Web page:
I’m sure there are others, but the above seem to be the main features coming out of the Independent Reviews. Controversial, many of them, unsympathetic some would day, and others would claim that they very closely resembled David Cameron’s speech on Police Reform in 2006. I don’t know if Sir Tom even read that article, but he might have done..

The bizarre thing to me is that Sir Tom did not claim his fee (£300 per day) for the Reviews from the Home Office. I know that’s true because the Home Office told me.

Sir Tom has been a controversial character ever since. In no particular order, as they say,

Apart from his outspoken views on unfit cops, he has not been shy about upsetting the fine men and women of our Police Service.

He stated that the Police Service was currently “unfairly perceived” as a blue-collar occupation with a “clock-in and clock-out” mentality, whereas it should be regarded as one of the professions. I know many former and serving officers, and not one of them has ever displayed a “clock in, clock out mentality’ so I have no idea where he got that one from. I have never even heard or read that description from anybody other than Sir Tom Winsor, so I have no idea where it originated.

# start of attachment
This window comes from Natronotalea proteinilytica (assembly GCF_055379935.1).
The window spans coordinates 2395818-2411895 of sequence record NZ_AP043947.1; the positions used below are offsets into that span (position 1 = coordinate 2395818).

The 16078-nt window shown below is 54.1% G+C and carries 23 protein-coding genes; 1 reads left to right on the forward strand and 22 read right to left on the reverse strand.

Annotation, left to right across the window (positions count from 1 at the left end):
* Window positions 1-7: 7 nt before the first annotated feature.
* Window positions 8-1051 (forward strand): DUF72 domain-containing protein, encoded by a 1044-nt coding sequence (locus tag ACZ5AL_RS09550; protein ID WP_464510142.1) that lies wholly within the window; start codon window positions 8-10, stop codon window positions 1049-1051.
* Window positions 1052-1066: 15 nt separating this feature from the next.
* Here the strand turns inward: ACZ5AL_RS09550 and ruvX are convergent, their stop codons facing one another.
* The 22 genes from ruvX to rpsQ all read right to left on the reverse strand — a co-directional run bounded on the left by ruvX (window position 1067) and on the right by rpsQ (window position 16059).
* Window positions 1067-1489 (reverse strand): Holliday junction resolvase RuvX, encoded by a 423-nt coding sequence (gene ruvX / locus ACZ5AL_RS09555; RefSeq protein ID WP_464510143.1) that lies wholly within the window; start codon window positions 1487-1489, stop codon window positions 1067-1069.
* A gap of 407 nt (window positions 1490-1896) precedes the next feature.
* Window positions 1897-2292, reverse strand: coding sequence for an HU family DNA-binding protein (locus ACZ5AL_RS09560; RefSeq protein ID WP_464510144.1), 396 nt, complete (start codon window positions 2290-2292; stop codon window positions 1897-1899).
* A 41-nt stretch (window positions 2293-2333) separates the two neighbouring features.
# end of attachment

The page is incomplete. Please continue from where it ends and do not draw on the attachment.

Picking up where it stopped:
He was appointed as Her Majesty’s Chief Inspector of Constabulary despite never having served a single day as a Police Officer, totally unprecedented. If that wasn’t bad enough he pitched up at a National Police Memorial Day service in what purported to be a Police Uniform, many took that as a sleight on their profession.

Last year he upset and offended serving and former officers alike by claiming that Response Officers “take nothing home with them” implying that Response Officers left the stresses and experiences in their locker at the end of the day, and that tecs took their work home with them and worried about it at home. This was blatantly wrong, in my opinion, and showed Response Officers no respect or understanding at all.

Sir Tom apologised the very next day. Sir Tom said: “Yesterday, on Sky News, I made a mistake, for which I apologise.

I said that, in contrast to detectives, response officers “take nothing home” at the end of their shifts. That is plainly wrong, it is not what I meant, and I realise it has caused anger and offence. I am sorry about this.”

He added: “Response and neighbourhood policing are undoubtedly stressful.

“Police officers and staff who deal with the many dreadful things which people do to others, or which happen to them, most certainly do not leave them behind; they take them home, and in many cases they stay with them forever. This was illustrated by some of the harrowing examples on Twitter yesterday.”